Thursday, 4 July 2013

And finally ....

It's a strange feeling to be coming to the end of a project, that longed-for yet undesired goal,  the moment when you confront the success or failure of your work.  I've been reminded that I am not alone in this when I started to reread the chapter on evaluation in "how to be better at .... creativity" by Geoffrey Petty.  This book was suggested to us in a workshop group at Urchfont by Janet Edmonds and there is much in it to be recommended, particularly the discussion about what sort of judge or evaluator you are. So, am I the 80%/20% critic whose positive comments by far outweigh the negative, the one I remember so much from my teaching days and so successfully encouraged the young to try again?  Or am I the 60%/40% kind an adult might have more trust in?  Here goes.

Collar in Silk Organza

On the whole I am pleased with the end result.  I feel it meets the remit of being functional, and three dimensional and embroidered.  Although I have been working on this project for a long time it still manages to capture that essence of  "fishiness" from the early Module 2 exercises.  This "fishiness" is apparent especially in its shape and construction.  And this is where spending a long time has had its advantages; it's enabled me  to develop ideas (the two types of fin and others), and respond and test out those given to me by Sian (one example is stuffing the insert fins).   Sian's nudges have helped me produce a piece more complex in structure than I would have done alone; my inclination would be for simplicity, but then this can be an excuse for not exploring further and finding better solutions to issues than arise.  Whilst there are ideas that I might not have reached myself there are those I had to relinquish.  The one I let go most reluctantly was having text on the collar.  When I tried the words were indecipherable, even an attempt using Trick Film to stabilise the organza left a crunchy deposit round the stitching when heat was applied.

Tonally, the piece is less successful.  Although I do like the randomness of the shibori the tones do not change from light at the collar's inside edge through to dark at the outer edge, as I imagined I might have been able to achieve.  The embroidery aims to emphasise lightness at that inner edge.  I applied three different threads: one variegated (blue-grey to white), one Gutermann's 111 (softer than white) and a thicker polyester thread, again in 111 and by Gutermann, to achieve this.  In an earlier trial I had added an even thicker crochet thread, but this was too thick and dominated the collar, not only because of its thickness but also because it was not available in off-white.  The stitch I chose for this embellishment was a double zigzag which became longer along the line's length.  Much finer stitching of the same sort was applied in fine dark petrol blue thread with a soft grey in the bobbin.  In choosing the double zigzag stitch I hope to give a sense of movement as well as replicating the collar's jagged edge.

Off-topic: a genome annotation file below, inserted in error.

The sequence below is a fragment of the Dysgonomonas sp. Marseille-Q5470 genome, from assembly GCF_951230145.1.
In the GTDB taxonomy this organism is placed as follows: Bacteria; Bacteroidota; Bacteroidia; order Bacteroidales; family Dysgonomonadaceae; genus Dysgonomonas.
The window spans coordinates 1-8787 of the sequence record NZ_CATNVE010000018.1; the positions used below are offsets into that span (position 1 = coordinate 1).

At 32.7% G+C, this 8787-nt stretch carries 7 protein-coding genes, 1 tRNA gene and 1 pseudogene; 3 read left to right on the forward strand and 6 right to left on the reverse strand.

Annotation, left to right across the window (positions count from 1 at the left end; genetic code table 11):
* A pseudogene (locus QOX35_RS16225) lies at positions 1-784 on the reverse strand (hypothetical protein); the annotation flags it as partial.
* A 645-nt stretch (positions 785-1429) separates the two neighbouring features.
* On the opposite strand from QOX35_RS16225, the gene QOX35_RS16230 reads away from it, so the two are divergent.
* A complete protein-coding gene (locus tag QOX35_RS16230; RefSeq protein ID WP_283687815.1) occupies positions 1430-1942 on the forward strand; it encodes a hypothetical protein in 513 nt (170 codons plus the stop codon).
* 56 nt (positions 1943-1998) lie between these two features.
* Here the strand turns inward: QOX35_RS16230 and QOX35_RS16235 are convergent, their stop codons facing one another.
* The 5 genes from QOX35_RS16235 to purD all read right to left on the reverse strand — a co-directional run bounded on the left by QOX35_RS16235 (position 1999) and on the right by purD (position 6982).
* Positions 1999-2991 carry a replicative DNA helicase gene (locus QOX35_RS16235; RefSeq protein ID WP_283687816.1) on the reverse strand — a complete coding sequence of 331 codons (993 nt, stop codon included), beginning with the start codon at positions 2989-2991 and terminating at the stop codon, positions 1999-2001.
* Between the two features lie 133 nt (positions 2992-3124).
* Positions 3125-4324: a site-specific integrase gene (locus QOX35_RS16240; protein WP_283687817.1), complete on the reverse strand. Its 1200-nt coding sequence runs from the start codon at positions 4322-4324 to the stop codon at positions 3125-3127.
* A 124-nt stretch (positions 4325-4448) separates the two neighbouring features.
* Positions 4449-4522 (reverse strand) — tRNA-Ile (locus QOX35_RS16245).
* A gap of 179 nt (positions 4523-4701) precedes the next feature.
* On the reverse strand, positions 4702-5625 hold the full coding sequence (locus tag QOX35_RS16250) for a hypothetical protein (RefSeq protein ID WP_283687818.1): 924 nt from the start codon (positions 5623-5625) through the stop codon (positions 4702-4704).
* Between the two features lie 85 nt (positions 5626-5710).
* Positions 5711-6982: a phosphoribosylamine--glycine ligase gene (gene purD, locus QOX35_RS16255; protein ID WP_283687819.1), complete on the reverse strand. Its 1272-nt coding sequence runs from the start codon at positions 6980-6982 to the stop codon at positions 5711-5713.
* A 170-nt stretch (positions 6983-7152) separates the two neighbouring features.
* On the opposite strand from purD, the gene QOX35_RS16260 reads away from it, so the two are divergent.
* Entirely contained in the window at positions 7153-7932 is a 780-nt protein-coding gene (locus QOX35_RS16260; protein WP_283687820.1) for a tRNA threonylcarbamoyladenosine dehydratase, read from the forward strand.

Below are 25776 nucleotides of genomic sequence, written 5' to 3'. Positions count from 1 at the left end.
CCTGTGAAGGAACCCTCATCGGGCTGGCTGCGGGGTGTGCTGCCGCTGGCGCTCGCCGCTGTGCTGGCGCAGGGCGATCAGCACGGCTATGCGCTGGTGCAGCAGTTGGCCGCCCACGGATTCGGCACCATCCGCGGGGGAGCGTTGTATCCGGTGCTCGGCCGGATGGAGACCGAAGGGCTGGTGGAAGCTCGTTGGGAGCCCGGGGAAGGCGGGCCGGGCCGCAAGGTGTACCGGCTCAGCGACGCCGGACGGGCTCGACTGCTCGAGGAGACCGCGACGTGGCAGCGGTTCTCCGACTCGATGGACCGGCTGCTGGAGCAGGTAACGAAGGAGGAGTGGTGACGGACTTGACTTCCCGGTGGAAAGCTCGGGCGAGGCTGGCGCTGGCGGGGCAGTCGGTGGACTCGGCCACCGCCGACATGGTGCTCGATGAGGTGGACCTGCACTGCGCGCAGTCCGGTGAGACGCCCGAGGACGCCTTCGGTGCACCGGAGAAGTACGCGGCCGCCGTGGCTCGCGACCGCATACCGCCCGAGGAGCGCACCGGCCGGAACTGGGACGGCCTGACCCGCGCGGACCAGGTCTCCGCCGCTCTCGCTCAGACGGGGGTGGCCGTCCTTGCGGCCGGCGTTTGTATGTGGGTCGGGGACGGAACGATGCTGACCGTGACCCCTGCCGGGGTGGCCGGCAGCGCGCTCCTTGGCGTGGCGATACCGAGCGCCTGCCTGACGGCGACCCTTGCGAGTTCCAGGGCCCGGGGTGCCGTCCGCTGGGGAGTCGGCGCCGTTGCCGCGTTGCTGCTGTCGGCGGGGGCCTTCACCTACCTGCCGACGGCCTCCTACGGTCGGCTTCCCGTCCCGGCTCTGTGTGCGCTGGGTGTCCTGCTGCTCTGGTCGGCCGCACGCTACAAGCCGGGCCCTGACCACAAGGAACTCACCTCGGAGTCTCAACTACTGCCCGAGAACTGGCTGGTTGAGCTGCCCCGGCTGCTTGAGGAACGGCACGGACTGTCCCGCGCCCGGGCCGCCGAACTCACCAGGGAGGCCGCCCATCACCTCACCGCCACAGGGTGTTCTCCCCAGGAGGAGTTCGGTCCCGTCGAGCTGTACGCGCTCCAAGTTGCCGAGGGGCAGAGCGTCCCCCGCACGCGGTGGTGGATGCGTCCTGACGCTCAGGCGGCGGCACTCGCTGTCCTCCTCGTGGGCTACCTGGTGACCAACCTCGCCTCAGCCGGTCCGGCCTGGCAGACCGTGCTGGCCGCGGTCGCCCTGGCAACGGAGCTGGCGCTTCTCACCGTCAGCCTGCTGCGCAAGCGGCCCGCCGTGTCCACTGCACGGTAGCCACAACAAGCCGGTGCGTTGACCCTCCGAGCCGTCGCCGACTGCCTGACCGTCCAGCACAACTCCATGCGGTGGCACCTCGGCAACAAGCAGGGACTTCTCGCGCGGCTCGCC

The silk organza produces a light and elegant look exactly as I had hoped and as the original design portrays. The fabric takes dye beautifully and its translucent property means that even when layered or pleated it still appears light.  Its crispness means that it is possible to pleat and roll it successfully. Following Sian's suggestion I inserted tubes of Stitch and Tear in the top of the insert fins and then stuffed them with polyester wadding.  These tubes partially show when viewed close up.  Attempts to disguise them proved unsuccessful as an extra layer of dyed organza wrapped round them does a poor job of disguising the tube and adds to the bulk which needs to be stitched into the neck edge.

In spite of its many lovely qualities silk organza has one main failing as regards this project: too much handling results in the edges becoming frayed, a problem when seams need unpicking or the collar is attached to a garment.  I have fitted the collar to a v-necked cardigan, not my preferred solution which would have been a light tweed v-neck dress.  The cardigan has had the disadvantage of being stretchy whereas tweed fabric would have been more stable.  To finish the collar neck I finally applied inch wide grosgrain ribbon and this works.  My original plan was to cut a strip of silk organza on the cross, however this also was stretchy and impossible to make its length stable.  It also meant that the binding and fins both sat on top of the cardigan neckline.  Although at present the collar is simply tacked on the grosgrain ribbon is under the cardigan neckline and the collar as a result curls over the edge sitting above the neckline emphasising its three dimensional quality.  Tacking the collar on in this way may not be the final solution as handling the collar too much causes fraying.

Finish is such an important part of any item.  I've already talked about the problem of silk organza fraying, where I would also criticise the collar's finish is with regard to the embroidery.  At the end of every line of machine stitching I put the machine into reverse and then cut the thread close to.  Mostly this proved successful, however there are quite a number of loose threads remaining.  This could be viewed as complementing the collar's ragged edge:a matter of opinion.

Is it nice to wear? It's beautifully soft next to skin and it enhances the neckline well, though I think it will require quite an occasion to wear such a dramatic-looking piece!


  1. Delighted to see your results. Your thought and time is well rewarded with the final piece.The simplicty of the concept is maintained even though you have done so much, and discarded many ideas to achieve the result.The journey has been an exciting one to watch. Wear it often it's made to be enjoyed and not kept in captivity!

  2. A beautiful collar - and great to see it in the flesh today!